For most people, the Reading Railroad is a valuable spot on the monopoly board. But Philadelphians will proudly claim it their own. The old terminal, of a 60-mile train line that ran between Philadelphia and Reading (from 1839-1976), has housed The Reading Terminal Market since 1893. Filled with open stalls for butchers, Amish farmers, cheese makers, bakeries and coffee roasters, it is a food lover’s paradise, with endless alleys and indoor streets to explore. It is one of the rare remnants of a generation of markets that were created around the turn of the century by city officials concerned with the public health problems caused by outdoor markets.
Every Friday morning for 30 years some members of my family have visited the Terminal. We shop for groceries, say hello to old friends, sip coffee and munch on croissants from our favorite bakeries. The ritual has become so ingrained, that it might be easy for us to overlook the practical purpose of our trips — to stock up on fresh produce and to pick up our Shabbos fish from Tang at John Yi’s Fish Market. (Fish for Shabbos dinner has long been a family custom.)
Located in the center of the Terminal near Filbert, the market’s mascot — a sculpture of a pig — John Yi’s has always had knowledgeable fishmongers behind its long glass cases. When I was little, Lily was in charge and as I got older, Tang took the helm. Each week, they played a leading role in deciding what we ate for Friday night dinner. “Can I have two pounds of rockfish?” my father might ask. “I think you want the Pompano or bluefish instead,” Tang might say, or “I have shad this week!” They insisted we try their best and freshest selection, often returning to a refrigerated room to carve up a large fish and give our family the choice fillets. Tang in particular has expanded all of our palates and, despite the fact that none of us have ever seen him outside of the Terminal, his presence is always at our Shabbat dinner table.
Having moved away from Philadelphia eight years ago, I miss our Shabbos fish. I have struggled to find a fishmonger as dedicated to the non-restaurant client and providing fish of equal quality. Tang’s fish needs little finishing, particularly in the summer, when only light flavors are needed to enhance the fresh fish — butter, white wine and capers for pan-roasted pompano; olive oil, lemon and fresh herbs for grilled rockfish.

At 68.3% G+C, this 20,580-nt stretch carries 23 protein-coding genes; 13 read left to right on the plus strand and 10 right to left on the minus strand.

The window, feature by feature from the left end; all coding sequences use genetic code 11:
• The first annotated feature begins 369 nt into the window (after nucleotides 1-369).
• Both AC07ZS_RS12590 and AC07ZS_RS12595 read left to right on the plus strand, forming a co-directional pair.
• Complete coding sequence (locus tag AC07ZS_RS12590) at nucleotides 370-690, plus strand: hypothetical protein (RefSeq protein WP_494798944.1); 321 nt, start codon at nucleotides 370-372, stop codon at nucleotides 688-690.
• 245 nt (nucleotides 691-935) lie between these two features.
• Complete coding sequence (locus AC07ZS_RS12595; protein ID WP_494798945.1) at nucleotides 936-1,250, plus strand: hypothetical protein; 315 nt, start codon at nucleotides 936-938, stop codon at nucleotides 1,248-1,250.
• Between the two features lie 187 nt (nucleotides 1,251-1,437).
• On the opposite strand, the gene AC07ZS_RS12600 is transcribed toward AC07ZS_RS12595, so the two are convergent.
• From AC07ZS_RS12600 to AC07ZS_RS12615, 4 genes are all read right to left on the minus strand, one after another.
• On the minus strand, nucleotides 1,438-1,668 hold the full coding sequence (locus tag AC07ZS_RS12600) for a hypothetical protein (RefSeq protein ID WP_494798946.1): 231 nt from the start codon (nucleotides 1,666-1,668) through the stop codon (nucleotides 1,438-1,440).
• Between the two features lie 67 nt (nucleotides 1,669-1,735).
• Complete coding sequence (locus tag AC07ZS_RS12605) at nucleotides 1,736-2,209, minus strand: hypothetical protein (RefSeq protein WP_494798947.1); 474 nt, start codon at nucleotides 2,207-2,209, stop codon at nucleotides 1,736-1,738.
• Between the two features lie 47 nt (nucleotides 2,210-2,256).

Winter conditions, though, lend themselves well to heartier fish dishes like snapper or salmon Provencal roasted with bright canned tomatoes, salty kalamata olives and briny baby capers — a popular and recurring Shabbos fish preparation in my family. The dish pairs perfectly with simple pastas and greens such as sautéed spinach with lemon. The meal is complete with a dry Italian or French white wine. Snapper Provencal is also a dish I turn to when I return from a New York fish market, sample a sliver of the raw fish, and realize Tang’s presence will not be at my dinner table.
Snapper (or Salmon) Provencal
2 large, de-boned snapper fillets with skin left on or a 1 1/2 lb piece of salmon fillet
2-3 large cloves of garlic, minced
1 large can chef’s cut tomatoes, I recommend Cento brand
1 large handful pitted kalamata olives, sliced
2 tablespoons (or more) drained and squeezed small capers
Fresh ground pepper
1/3 cup white wine
1) Place oil in a pan over medium heat and add garlic. Sauté until the garlic is fragrant and just starting to brown.
2) Add tomatoes and juices from the can, wine, chopped olives and capers.
3) Crack fresh pepper into the mix and cook, lightly simmering for about 3 minutes, until the sauce starts to come together.
4) Lay fish fillets in a baking pan or large pan coated with olive oil.
5) Cover the fish with the sauce and lightly cover the dish with aluminum foil.
6) Roast in a 350 degree oven for about 20 minutes, if you are cooking snapper and about 25 minutes if you are roasting a thick fillet of salmon. Remove the cover for the last five minutes of cooking. When done, garnish with fresh chopped basil.
Cook’s note: The time, and amount of sauce will change significantly depending upon the thickness of the fish. Check fish about 15 minutes into roasting to gauge your timing.